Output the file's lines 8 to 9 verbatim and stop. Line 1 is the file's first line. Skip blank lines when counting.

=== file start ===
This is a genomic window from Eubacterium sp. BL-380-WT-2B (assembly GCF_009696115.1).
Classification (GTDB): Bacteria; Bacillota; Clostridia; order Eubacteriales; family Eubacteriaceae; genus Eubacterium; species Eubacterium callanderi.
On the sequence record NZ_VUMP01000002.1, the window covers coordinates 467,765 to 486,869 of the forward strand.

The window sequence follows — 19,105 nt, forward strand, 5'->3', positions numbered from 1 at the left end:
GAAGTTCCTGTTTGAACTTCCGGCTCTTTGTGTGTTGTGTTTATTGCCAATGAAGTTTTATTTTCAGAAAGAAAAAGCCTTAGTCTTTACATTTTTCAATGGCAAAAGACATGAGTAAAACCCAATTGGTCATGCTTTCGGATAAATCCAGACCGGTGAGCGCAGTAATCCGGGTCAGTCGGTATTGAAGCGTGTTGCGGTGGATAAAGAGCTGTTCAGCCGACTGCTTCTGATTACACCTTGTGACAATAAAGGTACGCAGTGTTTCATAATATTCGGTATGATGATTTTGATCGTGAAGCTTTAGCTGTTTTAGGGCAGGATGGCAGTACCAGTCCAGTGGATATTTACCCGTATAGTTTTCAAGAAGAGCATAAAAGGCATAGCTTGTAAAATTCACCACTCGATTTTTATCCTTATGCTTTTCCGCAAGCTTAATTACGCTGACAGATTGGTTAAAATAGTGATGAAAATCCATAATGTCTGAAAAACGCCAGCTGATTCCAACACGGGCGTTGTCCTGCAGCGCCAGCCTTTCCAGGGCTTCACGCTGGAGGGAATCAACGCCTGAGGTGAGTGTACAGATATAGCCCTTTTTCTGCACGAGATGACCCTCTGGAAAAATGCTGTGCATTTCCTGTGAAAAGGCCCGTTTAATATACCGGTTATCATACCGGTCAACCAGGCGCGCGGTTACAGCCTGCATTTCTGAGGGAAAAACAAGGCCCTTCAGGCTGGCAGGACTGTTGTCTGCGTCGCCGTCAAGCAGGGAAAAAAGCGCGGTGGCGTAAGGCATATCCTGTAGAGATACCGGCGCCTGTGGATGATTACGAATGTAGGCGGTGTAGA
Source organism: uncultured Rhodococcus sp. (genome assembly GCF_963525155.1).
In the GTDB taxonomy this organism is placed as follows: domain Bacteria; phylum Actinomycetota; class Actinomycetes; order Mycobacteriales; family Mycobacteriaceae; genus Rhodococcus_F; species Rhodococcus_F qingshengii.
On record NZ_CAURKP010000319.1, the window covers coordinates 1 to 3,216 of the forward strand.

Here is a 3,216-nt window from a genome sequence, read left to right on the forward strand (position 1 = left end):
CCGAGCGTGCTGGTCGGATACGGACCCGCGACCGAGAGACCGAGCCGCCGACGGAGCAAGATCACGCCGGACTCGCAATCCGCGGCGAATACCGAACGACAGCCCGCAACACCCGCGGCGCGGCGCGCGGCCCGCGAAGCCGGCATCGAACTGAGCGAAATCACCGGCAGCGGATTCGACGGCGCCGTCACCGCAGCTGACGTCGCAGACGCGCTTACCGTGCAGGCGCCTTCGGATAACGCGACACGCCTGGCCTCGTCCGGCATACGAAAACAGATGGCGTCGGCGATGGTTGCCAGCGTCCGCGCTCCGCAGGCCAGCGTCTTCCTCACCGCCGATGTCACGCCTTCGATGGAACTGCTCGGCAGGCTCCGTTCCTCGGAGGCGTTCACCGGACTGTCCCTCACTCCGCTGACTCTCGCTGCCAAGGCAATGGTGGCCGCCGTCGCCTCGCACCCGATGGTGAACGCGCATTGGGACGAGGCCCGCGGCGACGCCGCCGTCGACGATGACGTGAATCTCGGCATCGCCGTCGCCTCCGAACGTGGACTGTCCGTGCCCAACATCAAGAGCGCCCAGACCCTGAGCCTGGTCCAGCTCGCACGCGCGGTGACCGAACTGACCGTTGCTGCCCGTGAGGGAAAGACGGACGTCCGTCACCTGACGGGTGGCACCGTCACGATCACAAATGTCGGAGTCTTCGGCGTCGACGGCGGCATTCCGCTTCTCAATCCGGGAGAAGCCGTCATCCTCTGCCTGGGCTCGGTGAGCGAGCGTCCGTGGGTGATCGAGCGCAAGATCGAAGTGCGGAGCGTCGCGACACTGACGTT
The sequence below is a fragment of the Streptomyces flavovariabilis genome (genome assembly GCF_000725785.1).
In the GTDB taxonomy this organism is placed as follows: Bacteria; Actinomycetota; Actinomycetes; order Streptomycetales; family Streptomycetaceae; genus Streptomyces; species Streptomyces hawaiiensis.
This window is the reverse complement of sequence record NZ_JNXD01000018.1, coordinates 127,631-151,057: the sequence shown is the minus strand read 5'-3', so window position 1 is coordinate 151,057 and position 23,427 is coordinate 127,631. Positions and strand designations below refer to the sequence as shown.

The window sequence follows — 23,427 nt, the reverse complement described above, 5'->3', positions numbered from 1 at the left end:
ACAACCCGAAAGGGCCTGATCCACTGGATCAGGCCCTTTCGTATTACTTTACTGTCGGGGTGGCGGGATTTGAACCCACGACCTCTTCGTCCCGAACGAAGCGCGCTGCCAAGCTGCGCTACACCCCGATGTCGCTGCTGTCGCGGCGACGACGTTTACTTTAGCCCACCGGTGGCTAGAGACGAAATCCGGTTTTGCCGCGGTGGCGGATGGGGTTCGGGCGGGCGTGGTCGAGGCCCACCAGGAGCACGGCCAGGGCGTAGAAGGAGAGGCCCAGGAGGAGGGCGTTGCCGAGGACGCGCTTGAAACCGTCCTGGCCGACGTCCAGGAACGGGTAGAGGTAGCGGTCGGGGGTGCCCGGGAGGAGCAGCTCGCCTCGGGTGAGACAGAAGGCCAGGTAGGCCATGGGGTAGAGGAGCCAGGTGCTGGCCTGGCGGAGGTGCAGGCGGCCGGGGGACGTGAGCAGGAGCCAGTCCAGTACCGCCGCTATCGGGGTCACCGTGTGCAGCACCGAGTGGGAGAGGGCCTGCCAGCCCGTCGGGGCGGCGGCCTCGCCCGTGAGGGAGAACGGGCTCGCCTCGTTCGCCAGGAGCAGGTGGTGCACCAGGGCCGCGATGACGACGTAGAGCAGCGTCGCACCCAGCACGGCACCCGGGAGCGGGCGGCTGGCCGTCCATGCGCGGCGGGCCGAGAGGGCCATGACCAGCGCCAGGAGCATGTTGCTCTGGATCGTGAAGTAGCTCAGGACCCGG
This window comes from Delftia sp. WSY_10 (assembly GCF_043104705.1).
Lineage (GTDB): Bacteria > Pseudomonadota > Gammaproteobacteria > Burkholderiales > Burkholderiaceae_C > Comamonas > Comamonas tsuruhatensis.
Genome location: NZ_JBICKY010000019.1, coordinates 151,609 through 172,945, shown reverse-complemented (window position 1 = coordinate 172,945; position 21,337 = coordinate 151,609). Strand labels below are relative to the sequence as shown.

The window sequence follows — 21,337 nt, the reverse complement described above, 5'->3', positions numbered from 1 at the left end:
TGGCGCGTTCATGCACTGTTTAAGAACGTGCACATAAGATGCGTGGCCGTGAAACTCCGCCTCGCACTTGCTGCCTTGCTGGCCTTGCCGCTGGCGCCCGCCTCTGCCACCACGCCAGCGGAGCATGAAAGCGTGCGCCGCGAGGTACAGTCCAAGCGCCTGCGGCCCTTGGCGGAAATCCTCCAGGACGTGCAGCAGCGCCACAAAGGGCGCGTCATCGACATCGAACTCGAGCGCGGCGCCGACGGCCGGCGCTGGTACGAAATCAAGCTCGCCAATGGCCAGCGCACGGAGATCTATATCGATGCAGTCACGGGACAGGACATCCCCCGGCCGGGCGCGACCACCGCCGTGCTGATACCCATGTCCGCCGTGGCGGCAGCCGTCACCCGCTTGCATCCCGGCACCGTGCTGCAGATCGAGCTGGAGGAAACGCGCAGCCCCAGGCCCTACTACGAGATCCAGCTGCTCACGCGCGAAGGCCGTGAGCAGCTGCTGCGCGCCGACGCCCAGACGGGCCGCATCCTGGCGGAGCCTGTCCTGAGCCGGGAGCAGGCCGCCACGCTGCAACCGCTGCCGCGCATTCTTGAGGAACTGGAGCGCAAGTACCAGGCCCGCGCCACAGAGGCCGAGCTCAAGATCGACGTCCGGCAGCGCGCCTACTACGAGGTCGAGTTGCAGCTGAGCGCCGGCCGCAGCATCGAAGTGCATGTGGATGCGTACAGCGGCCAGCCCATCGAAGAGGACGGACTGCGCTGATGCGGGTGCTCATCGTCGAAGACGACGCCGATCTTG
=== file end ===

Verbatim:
On record NZ_CAURKP010000319.1, the window covers coordinates 1 to 3,216 of the forward strand.

Here is a 3,216-nt window from a genome sequence, read left to right on the forward strand (position 1 = left end):